Amazon on Thursday reported better-than-expected revenue and profits for the fourth quarter, driven by strong consumer spending during the holiday shopping season.
The Seattle-based e-commerce company said it earned $170 billion in revenue and $10.6 billion in profits during the last three months of 2023, beating expectations from analysts surveyed by FactSet.
In a statement, Amazon CEO Andy Jassy called it a “record-breaking” holiday shopping season for the company, which saw a 14% growth in revenue compared to the same period in 2022.
Despite challenges posed from increasing credit card debt and delinquencies, along with higher prices and borrowing costs, U.S. consumer spending was up in November and December, following a slip in October after six straight months of gains.
Like other retailers, Amazon aimed to lure holiday shoppers through fast-shipping and discount events, including a prominent sales event for Prime members held in October. The company said its online retail business earned $70.5 billion in revenue during the quarter, a 9% jump compared to $64.53 billion during the same period in 2022.
On a call with reporters on Thursday, Amazon’s Chief Financial Officer Brian Olsavsky said the company is seeing more purchases from Prime members who are being lured by better delivery speeds for online orders. He also said revenue is being driven by fees from third-party sellers and the company’s advertising business, which is poised to grow as the tech giant brings ads to Prime Video.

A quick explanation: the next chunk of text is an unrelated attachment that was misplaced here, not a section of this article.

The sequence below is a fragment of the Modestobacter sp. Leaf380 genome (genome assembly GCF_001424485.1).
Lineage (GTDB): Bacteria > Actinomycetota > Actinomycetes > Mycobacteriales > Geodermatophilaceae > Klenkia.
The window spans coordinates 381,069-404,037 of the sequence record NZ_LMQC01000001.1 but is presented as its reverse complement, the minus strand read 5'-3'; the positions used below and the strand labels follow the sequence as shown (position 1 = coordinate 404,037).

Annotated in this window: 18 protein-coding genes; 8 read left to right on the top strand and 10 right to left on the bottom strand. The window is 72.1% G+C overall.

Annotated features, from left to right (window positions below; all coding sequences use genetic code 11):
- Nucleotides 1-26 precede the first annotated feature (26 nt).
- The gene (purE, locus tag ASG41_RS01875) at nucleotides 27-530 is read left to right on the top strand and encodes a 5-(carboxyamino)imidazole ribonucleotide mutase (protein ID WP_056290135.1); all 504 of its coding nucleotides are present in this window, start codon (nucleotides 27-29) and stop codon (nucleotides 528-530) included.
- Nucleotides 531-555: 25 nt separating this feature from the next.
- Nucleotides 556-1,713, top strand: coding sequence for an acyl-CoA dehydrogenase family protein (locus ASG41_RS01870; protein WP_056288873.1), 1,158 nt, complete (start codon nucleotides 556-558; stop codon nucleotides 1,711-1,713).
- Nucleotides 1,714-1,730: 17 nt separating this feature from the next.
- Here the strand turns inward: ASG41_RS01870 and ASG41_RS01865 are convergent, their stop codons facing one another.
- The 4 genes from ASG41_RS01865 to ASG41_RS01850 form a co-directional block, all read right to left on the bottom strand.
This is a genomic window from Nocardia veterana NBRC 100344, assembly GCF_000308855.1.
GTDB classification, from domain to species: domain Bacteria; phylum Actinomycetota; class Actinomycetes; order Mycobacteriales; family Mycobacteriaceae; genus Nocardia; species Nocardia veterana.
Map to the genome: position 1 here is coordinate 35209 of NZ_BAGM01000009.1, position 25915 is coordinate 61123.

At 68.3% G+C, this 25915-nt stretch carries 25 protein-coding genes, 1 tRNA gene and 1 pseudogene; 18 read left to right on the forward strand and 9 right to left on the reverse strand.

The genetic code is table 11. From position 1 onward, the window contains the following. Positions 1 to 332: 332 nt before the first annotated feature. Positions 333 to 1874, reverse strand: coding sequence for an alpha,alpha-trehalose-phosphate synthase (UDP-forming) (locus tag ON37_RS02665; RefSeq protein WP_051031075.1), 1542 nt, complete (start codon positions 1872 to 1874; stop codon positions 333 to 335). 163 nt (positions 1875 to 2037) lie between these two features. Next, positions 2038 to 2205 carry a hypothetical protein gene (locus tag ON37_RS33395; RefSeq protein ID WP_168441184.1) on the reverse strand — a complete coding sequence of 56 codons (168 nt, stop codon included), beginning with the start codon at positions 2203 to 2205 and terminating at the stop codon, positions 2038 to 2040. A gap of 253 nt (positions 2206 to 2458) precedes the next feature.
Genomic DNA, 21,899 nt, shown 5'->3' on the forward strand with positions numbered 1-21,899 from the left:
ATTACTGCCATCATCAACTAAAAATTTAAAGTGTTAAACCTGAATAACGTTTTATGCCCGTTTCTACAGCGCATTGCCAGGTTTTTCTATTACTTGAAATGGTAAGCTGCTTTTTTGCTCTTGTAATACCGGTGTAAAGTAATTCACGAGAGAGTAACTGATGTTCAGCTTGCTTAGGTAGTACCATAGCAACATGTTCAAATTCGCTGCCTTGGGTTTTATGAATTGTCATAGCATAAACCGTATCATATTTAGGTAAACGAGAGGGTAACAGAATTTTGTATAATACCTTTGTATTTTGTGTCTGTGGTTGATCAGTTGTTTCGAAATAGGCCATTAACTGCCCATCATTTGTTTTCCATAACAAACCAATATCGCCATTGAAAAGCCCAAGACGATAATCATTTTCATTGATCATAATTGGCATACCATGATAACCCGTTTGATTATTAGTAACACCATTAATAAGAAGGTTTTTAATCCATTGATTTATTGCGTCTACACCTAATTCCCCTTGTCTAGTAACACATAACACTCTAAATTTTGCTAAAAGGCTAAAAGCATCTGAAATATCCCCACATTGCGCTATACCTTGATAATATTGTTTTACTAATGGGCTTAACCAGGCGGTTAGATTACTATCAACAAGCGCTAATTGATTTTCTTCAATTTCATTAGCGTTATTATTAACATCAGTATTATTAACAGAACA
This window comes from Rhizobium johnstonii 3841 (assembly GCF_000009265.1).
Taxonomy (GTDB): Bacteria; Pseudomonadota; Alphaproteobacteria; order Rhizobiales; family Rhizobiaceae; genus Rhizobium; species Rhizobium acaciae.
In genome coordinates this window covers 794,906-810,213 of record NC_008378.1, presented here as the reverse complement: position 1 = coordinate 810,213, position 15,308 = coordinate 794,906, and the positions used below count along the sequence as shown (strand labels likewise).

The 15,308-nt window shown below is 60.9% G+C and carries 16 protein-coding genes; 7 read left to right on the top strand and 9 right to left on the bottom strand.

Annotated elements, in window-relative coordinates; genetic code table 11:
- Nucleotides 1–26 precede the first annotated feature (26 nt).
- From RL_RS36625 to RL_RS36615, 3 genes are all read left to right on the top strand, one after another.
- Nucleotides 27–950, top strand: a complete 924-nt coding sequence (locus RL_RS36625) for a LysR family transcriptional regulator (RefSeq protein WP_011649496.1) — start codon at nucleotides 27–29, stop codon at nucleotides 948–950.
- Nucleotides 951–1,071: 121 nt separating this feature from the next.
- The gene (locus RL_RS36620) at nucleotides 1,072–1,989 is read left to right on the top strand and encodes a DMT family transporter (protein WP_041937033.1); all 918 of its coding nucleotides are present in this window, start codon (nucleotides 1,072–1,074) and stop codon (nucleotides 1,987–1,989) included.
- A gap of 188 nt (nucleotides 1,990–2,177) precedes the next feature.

“There’s a lot of enthusiasm from advertisers,” Olsavsky said, while noting customers who don’t want ads to intrude their streaming experience can pay an additional $2.99 per month to avoid it.
Meanwhile, the company’s cloud computing unit AWS earned $24.2 billion during the last quarter. That represented a 13% jump in revenue compared to the same period in 2022, but its growth has slowed down compared to prior years.
Olsavsky also said he expects AWS to accelerate this year, saying businesses that use the cloud service are cutting costs less than before and are more interested in generative AI products Amazon has rolled out in the past year, like the chatbot Q.
Generative artificial intelligence has been a major area of focus for the company, which initially appeared to be falling behind the AI arms race sparked by San Francisco startup OpenAI’s release of ChatGPT in late 2022. But since then, it has been making investments to capitalize on the surging public and business interest in new AI tools.
Roughly an hour before it released its earnings on Thursday, Amazon announced a new generative AI-powered shopping assistant called Rufus. The company – which has also integrated AI-generated summaries of product reviews into its online shopping site – says Rufus will answer customer questions on products and help them discover new items.
Amazon is also pouring up to $4 billion into an artificial intelligence company called Anthropic, an investment that’s under scrutiny by federal regulators concerned about the relationship tech companies are forging with AI startups.
The company’s sway has long been under scrutiny by regulators in the U.S. and abroad. This week, Amazon and iRobot called off an acquisition deal after receiving pushback from regulators in Europe. The Federal Trade Commission is also suing Amazon over allegations it inflates online prices and overcharges sellers.
Overall, the company reported it earned $30.4 billion in profits last year after losing $2.7 billion in 2022.
In an effort to increase profitability and cut down on costs, Amazon laid off roughly 27,000 corporate employees between late 2022 and early last year. The company and subsidiaries, such as the streaming platform Twitch and the audiobook service Audible, also cut thousands of jobs last month.
Amazon’s stock rose as much as 8% in after-hours trading.